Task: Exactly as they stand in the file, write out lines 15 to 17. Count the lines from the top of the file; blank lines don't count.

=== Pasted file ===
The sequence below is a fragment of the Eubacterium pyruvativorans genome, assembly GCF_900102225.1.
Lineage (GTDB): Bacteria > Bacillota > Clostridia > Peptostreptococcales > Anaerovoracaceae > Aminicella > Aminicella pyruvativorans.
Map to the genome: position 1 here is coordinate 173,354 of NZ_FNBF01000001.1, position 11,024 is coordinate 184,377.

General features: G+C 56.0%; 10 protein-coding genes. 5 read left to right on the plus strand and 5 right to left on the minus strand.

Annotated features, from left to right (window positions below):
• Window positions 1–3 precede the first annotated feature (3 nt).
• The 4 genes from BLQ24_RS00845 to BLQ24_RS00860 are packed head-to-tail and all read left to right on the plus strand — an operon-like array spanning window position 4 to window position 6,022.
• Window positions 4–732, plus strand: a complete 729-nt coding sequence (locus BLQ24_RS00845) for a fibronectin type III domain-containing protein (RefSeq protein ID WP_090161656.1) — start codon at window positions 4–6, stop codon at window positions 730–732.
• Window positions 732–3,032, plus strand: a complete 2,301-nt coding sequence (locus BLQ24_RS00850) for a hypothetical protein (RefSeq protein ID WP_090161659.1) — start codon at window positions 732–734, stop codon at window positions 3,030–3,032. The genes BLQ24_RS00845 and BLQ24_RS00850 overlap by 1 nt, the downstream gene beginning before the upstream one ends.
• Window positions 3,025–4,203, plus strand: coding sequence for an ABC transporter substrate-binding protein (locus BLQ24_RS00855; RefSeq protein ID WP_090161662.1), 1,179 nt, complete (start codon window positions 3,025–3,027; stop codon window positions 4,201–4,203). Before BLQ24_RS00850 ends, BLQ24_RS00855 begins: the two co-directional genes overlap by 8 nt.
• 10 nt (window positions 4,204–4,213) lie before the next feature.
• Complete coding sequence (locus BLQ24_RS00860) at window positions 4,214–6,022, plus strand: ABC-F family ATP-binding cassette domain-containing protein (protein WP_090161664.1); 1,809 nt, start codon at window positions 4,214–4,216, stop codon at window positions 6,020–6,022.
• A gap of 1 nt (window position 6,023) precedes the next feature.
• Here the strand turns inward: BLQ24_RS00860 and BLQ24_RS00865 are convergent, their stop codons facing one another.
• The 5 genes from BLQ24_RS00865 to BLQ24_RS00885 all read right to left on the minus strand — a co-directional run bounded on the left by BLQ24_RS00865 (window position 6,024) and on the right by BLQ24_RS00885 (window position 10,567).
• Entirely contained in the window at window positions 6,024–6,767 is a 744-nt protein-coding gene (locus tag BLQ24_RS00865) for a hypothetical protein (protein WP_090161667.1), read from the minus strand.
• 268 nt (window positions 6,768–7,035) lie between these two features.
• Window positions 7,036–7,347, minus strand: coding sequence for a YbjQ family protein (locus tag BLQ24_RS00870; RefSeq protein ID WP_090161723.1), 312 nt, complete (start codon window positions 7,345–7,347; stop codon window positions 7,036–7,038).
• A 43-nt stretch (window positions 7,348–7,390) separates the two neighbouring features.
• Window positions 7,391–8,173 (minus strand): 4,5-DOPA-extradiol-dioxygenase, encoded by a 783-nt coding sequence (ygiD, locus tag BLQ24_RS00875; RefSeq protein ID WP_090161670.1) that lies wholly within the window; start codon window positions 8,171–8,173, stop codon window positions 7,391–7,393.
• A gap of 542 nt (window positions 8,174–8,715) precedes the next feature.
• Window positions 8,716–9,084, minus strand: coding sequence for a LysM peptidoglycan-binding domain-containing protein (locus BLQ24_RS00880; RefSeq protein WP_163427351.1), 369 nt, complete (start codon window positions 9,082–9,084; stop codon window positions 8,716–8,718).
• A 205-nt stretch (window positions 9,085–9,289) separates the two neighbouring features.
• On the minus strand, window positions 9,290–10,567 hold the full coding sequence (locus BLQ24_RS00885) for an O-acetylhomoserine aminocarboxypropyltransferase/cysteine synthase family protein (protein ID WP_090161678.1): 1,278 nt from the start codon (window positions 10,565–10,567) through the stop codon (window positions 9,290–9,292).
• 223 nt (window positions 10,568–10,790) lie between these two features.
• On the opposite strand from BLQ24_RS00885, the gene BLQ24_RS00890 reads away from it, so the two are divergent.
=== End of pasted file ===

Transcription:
• The 5 genes from BLQ24_RS00865 to BLQ24_RS00885 all read right to left on the minus strand — a co-directional run bounded on the left by BLQ24_RS00865 (window position 6,024) and on the right by BLQ24_RS00885 (window position 10,567).
• Entirely contained in the window at window positions 6,024–6,767 is a 744-nt protein-coding gene (locus tag BLQ24_RS00865) for a hypothetical protein (protein WP_090161667.1), read from the minus strand.
• 268 nt (window positions 6,768–7,035) lie between these two features.